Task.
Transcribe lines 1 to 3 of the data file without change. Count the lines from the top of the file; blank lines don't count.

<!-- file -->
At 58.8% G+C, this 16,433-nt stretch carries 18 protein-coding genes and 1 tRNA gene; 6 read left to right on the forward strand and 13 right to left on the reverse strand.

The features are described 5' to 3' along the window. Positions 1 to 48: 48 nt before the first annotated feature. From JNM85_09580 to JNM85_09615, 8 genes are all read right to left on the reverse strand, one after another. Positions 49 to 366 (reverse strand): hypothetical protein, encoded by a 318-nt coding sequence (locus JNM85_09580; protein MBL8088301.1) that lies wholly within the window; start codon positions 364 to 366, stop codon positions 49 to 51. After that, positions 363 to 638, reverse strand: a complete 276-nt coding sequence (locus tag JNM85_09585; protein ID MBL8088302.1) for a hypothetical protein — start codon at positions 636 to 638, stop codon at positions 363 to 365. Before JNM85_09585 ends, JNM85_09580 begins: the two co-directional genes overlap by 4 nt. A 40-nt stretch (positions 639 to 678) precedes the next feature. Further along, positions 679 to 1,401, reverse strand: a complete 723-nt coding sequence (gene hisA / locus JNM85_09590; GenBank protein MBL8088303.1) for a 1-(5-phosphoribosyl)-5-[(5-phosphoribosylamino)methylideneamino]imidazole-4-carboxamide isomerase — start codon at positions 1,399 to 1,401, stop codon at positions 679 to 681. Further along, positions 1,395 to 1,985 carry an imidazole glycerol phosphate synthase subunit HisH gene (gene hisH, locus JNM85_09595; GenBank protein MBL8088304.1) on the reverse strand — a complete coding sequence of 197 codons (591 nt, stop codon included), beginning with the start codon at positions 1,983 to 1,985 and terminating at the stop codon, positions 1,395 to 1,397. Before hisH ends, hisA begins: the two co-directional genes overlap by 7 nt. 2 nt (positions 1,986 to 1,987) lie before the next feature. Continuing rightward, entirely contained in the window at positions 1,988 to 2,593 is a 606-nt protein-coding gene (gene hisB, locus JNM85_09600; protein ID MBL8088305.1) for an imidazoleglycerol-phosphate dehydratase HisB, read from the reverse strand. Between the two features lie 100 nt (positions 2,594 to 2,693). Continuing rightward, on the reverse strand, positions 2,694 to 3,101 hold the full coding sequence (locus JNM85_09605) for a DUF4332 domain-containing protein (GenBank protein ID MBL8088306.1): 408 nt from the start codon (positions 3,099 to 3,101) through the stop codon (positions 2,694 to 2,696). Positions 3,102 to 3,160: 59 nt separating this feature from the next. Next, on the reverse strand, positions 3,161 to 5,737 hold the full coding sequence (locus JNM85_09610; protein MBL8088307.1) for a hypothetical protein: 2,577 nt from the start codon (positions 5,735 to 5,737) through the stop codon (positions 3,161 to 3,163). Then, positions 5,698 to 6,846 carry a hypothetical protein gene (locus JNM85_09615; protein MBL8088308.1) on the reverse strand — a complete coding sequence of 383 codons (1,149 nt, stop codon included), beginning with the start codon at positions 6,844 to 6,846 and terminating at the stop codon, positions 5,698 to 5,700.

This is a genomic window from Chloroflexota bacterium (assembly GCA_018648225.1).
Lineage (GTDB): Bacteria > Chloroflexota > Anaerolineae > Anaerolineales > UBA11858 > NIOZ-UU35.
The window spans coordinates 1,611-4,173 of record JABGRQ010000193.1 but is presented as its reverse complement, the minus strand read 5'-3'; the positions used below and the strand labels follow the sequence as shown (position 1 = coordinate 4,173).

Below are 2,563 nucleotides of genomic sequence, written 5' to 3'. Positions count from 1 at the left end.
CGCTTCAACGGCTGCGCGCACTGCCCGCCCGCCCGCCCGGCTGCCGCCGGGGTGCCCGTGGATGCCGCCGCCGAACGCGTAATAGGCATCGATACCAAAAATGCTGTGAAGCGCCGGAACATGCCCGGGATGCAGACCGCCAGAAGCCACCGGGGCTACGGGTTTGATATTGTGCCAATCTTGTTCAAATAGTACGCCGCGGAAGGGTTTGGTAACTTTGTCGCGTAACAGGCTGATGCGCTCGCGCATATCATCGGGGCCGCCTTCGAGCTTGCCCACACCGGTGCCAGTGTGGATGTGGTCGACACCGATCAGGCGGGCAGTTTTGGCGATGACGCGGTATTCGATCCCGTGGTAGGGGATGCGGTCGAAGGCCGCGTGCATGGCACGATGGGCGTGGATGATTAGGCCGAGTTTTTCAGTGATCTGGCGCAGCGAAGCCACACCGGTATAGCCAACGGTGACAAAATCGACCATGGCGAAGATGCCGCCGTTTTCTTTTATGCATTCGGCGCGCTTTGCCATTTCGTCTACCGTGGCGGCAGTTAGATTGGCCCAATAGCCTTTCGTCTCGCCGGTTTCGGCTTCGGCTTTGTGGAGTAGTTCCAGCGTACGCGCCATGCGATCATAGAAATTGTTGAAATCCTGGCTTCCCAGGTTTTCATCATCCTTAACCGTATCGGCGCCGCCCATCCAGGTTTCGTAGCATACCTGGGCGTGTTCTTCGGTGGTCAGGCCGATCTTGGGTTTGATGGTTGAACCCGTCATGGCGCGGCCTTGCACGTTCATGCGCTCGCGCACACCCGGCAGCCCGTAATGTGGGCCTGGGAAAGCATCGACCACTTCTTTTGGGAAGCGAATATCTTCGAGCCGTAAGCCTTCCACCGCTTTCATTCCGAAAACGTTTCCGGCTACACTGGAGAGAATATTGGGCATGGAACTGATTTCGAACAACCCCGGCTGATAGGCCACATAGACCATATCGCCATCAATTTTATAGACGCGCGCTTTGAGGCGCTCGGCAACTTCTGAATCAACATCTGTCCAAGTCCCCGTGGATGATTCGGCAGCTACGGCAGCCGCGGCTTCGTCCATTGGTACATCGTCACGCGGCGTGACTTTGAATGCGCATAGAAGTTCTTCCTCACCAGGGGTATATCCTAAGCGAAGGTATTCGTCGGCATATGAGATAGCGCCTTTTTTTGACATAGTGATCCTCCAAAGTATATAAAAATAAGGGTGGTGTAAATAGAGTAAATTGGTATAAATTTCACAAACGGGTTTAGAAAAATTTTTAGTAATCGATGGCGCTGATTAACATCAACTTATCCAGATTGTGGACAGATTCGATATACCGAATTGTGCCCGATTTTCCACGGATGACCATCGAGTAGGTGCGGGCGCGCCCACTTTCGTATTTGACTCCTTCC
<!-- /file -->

At 58.8% G+C, this 16,433-nt stretch carries 18 protein-coding genes and 1 tRNA gene; 6 read left to right on the forward strand and 13 right to left on the reverse strand.

The features are described 5' to 3' along the window. Positions 1 to 48: 48 nt before the first annotated feature. From JNM85_09580 to JNM85_09615, 8 genes are all read right to left on the reverse strand, one after another. Positions 49 to 366 (reverse strand): hypothetical protein, encoded by a 318-nt coding sequence (locus JNM85_09580; protein MBL8088301.1) that lies wholly within the window; start codon positions 364 to 366, stop codon positions 49 to 51. After that, positions 363 to 638, reverse strand: a complete 276-nt coding sequence (locus tag JNM85_09585; protein ID MBL8088302.1) for a hypothetical protein — start codon at positions 636 to 638, stop codon at positions 363 to 365. Before JNM85_09585 ends, JNM85_09580 begins: the two co-directional genes overlap by 4 nt. A 40-nt stretch (positions 639 to 678) precedes the next feature. Further along, positions 679 to 1,401, reverse strand: a complete 723-nt coding sequence (gene hisA / locus JNM85_09590; GenBank protein MBL8088303.1) for a 1-(5-phosphoribosyl)-5-[(5-phosphoribosylamino)methylideneamino]imidazole-4-carboxamide isomerase — start codon at positions 1,399 to 1,401, stop codon at positions 679 to 681. Further along, positions 1,395 to 1,985 carry an imidazole glycerol phosphate synthase subunit HisH gene (gene hisH, locus JNM85_09595; GenBank protein MBL8088304.1) on the reverse strand — a complete coding sequence of 197 codons (591 nt, stop codon included), beginning with the start codon at positions 1,983 to 1,985 and terminating at the stop codon, positions 1,395 to 1,397. Before hisH ends, hisA begins: the two co-directional genes overlap by 7 nt. 2 nt (positions 1,986 to 1,987) lie before the next feature. Continuing rightward, entirely contained in the window at positions 1,988 to 2,593 is a 606-nt protein-coding gene (gene hisB, locus JNM85_09600; protein ID MBL8088305.1) for an imidazoleglycerol-phosphate dehydratase HisB, read from the reverse strand. Between the two features lie 100 nt (positions 2,594 to 2,693). Continuing rightward, on the reverse strand, positions 2,694 to 3,101 hold the full coding sequence (locus JNM85_09605) for a DUF4332 domain-containing protein (GenBank protein ID MBL8088306.1): 408 nt from the start codon (positions 3,099 to 3,101) through the stop codon (positions 2,694 to 2,696). Positions 3,102 to 3,160: 59 nt separating this feature from the next. Next, on the reverse strand, positions 3,161 to 5,737 hold the full coding sequence (locus JNM85_09610; protein MBL8088307.1) for a hypothetical protein: 2,577 nt from the start codon (positions 5,735 to 5,737) through the stop codon (positions 3,161 to 3,163). Then, positions 5,698 to 6,846 carry a hypothetical protein gene (locus JNM85_09615; protein MBL8088308.1) on the reverse strand — a complete coding sequence of 383 codons (1,149 nt, stop codon included), beginning with the start codon at positions 6,844 to 6,846 and terminating at the stop codon, positions 5,698 to 5,700.

This is a genomic window from Chloroflexota bacterium (assembly GCA_018648225.1).